Allison Keeney, a spokeswoman for Travel Oregon, the state’s tourism commission, said that “wildfires in one location often have no impact outside a limited area and rarely cause major travel disruptions. This is the case with the fires happening right now, which are located in remote wildland areas.” She added that the state has implemented tools visitors can use to track air quality before or during their stay.

In Washington, the scenic Walla Walla Valley “has seen very minimal, if any, tourism impact from smoke related to fires,” said Justin Yax, a spokesman for the area’s tourism board.

“If anything, the Walla Walla Valley has seen an uptick in visitation in recent years when other popular wine regions were dealing with the effects of wildfires and smoke,” he said, referring to California’s Sonoma, Napa and Santa Barbara counties, which in recent years have been hit hard by fire.

But in the Methow Valley, which is also a tourism reliant region, two nearby fires have prompted an evacuation in several towns. The mayor of Winthrop, Wash., called the fires “a season-ending event for tourism” at a community meeting in July.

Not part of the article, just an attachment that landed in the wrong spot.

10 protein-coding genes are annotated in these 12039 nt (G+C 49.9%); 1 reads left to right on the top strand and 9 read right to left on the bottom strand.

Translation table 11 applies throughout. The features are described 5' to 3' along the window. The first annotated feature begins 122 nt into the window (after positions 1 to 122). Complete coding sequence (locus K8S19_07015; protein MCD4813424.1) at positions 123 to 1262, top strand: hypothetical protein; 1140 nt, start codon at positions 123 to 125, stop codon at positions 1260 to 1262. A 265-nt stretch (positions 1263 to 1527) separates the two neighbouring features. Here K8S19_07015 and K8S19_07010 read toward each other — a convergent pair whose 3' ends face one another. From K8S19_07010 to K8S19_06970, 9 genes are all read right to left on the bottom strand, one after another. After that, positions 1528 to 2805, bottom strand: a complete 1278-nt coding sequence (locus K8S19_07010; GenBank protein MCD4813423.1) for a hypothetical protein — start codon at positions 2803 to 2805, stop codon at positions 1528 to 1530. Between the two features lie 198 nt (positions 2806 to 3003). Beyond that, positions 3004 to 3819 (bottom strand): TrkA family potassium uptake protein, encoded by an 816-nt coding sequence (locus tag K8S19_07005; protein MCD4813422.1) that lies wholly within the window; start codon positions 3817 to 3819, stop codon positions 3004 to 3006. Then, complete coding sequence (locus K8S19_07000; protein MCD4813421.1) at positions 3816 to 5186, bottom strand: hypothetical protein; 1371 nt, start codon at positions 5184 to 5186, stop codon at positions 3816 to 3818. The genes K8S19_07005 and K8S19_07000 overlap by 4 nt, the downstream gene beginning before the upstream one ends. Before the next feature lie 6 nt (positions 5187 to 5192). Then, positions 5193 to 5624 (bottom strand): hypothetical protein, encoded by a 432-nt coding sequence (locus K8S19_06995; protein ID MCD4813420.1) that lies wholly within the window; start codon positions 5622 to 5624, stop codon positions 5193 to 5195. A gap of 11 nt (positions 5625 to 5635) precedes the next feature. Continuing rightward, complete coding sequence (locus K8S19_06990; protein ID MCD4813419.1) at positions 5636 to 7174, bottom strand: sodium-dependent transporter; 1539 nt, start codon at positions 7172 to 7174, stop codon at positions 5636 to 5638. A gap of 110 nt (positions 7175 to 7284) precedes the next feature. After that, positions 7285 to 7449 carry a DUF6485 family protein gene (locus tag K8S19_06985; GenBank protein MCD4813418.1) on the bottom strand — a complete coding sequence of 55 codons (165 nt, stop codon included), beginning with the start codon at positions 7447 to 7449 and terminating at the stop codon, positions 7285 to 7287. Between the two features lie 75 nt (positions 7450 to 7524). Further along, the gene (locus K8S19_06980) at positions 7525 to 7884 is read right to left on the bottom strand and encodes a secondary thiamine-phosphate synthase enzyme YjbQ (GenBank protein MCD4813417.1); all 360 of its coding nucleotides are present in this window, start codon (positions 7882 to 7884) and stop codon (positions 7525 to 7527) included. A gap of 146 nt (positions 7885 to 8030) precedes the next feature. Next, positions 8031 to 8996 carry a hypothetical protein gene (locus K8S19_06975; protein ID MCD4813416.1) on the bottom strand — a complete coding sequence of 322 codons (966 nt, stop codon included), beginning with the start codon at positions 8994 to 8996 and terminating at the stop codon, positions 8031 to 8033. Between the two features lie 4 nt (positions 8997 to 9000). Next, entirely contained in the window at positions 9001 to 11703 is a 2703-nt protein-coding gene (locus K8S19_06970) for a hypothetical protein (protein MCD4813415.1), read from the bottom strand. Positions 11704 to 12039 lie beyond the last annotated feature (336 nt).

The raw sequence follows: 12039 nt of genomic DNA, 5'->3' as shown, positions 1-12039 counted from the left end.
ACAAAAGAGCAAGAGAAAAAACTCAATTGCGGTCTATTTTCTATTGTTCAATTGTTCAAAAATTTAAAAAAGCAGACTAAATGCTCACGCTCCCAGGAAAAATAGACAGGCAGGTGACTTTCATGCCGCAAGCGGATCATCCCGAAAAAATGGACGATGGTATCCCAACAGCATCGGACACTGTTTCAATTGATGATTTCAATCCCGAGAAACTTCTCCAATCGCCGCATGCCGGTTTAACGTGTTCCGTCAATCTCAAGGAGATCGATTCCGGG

After Sun Mountain Lodge evacuated its current guests, the resort called those with upcoming reservations to encourage them to rebook for later in the year and blacked out availability online through Aug. 31. The resort is temporarily closed.

In Montana, Maria Caputo, the manager of Lamplighter Cabin & Suites in the state’s capital of Helena, said that she’s had numerous guests call to cancel their reservations this month because of the smoke.

“We’re honest with them,” Ms. Caputo said. “I don’t want people to come here and have unhealthy situations for their breathing or anything.”

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